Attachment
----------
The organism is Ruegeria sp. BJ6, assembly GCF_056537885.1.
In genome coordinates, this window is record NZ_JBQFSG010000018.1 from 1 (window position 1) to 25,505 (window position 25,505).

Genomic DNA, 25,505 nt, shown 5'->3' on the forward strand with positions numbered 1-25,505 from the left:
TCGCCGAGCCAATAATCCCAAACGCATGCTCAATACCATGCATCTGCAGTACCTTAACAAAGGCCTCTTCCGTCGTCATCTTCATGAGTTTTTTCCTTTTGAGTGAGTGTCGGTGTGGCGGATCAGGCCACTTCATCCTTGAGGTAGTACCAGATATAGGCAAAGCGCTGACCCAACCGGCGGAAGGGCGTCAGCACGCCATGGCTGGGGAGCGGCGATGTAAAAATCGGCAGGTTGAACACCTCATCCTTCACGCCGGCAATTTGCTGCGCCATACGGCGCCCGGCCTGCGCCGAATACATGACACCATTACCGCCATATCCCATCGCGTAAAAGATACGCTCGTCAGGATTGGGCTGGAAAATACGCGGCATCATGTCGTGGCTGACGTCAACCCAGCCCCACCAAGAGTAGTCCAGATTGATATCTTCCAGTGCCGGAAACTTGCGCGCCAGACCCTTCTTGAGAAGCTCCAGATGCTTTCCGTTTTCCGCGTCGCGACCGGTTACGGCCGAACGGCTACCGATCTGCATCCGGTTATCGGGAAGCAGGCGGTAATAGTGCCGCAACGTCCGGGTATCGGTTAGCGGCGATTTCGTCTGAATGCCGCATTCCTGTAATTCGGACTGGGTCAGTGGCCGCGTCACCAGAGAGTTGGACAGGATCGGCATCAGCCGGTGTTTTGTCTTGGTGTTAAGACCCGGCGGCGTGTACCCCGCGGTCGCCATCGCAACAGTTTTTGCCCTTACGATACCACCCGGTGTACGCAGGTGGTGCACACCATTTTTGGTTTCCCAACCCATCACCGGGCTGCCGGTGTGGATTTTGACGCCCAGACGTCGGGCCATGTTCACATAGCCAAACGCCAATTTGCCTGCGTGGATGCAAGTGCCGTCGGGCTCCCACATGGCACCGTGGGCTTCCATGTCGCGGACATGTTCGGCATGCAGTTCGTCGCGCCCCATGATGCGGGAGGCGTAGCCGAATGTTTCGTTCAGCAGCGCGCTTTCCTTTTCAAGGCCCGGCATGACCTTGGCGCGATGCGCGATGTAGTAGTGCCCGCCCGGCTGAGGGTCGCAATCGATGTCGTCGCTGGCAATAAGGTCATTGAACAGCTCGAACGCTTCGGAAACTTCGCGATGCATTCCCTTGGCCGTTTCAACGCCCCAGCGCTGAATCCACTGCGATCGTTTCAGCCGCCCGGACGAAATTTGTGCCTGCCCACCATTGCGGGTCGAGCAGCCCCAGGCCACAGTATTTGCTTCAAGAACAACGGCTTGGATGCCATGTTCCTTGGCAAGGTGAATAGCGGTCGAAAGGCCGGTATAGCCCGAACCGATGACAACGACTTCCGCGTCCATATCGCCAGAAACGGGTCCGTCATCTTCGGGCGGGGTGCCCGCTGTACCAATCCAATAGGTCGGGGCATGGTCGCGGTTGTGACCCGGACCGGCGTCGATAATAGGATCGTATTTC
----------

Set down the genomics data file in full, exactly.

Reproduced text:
The organism is Ruegeria sp. BJ6, assembly GCF_056537885.1.
In genome coordinates, this window is record NZ_JBQFSG010000018.1 from 1 (window position 1) to 25,505 (window position 25,505).

Genomic DNA, 25,505 nt, shown 5'->3' on the forward strand with positions numbered 1-25,505 from the left:
TCGCCGAGCCAATAATCCCAAACGCATGCTCAATACCATGCATCTGCAGTACCTTAACAAAGGCCTCTTCCGTCGTCATCTTCATGAGTTTTTTCCTTTTGAGTGAGTGTCGGTGTGGCGGATCAGGCCACTTCATCCTTGAGGTAGTACCAGATATAGGCAAAGCGCTGACCCAACCGGCGGAAGGGCGTCAGCACGCCATGGCTGGGGAGCGGCGATGTAAAAATCGGCAGGTTGAACACCTCATCCTTCACGCCGGCAATTTGCTGCGCCATACGGCGCCCGGCCTGCGCCGAATACATGACACCATTACCGCCATATCCCATCGCGTAAAAGATACGCTCGTCAGGATTGGGCTGGAAAATACGCGGCATCATGTCGTGGCTGACGTCAACCCAGCCCCACCAAGAGTAGTCCAGATTGATATCTTCCAGTGCCGGAAACTTGCGCGCCAGACCCTTCTTGAGAAGCTCCAGATGCTTTCCGTTTTCCGCGTCGCGACCGGTTACGGCCGAACGGCTACCGATCTGCATCCGGTTATCGGGAAGCAGGCGGTAATAGTGCCGCAACGTCCGGGTATCGGTTAGCGGCGATTTCGTCTGAATGCCGCATTCCTGTAATTCGGACTGGGTCAGTGGCCGCGTCACCAGAGAGTTGGACAGGATCGGCATCAGCCGGTGTTTTGTCTTGGTGTTAAGACCCGGCGGCGTGTACCCCGCGGTCGCCATCGCAACAGTTTTTGCCCTTACGATACCACCCGGTGTACGCAGGTGGTGCACACCATTTTTGGTTTCCCAACCCATCACCGGGCTGCCGGTGTGGATTTTGACGCCCAGACGTCGGGCCATGTTCACATAGCCAAACGCCAATTTGCCTGCGTGGATGCAAGTGCCGTCGGGCTCCCACATGGCACCGTGGGCTTCCATGTCGCGGACATGTTCGGCATGCAGTTCGTCGCGCCCCATGATGCGGGAGGCGTAGCCGAATGTTTCGTTCAGCAGCGCGCTTTCCTTTTCAAGGCCCGGCATGACCTTGGCGCGATGCGCGATGTAGTAGTGCCCGCCCGGCTGAGGGTCGCAATCGATGTCGTCGCTGGCAATAAGGTCATTGAACAGCTCGAACGCTTCGGAAACTTCGCGATGCATTCCCTTGGCCGTTTCAACGCCCCAGCGCTGAATCCACTGCGATCGTTTCAGCCGCCCGGACGAAATTTGTGCCTGCCCACCATTGCGGGTCGAGCAGCCCCAGGCCACAGTATTTGCTTCAAGAACAACGGCTTGGATGCCATGTTCCTTGGCAAGGTGAATAGCGGTCGAAAGGCCGGTATAGCCCGAACCGATGACAACGACTTCCGCGTCCATATCGCCAGAAACGGGTCCGTCATCTTCGGGCGGGGTGCCCGCTGTACCAATCCAATAGGTCGGGGCATGGTCGCGGTTGTGACCCGGACCGGCGTCGATAATAGGATCGTATTTC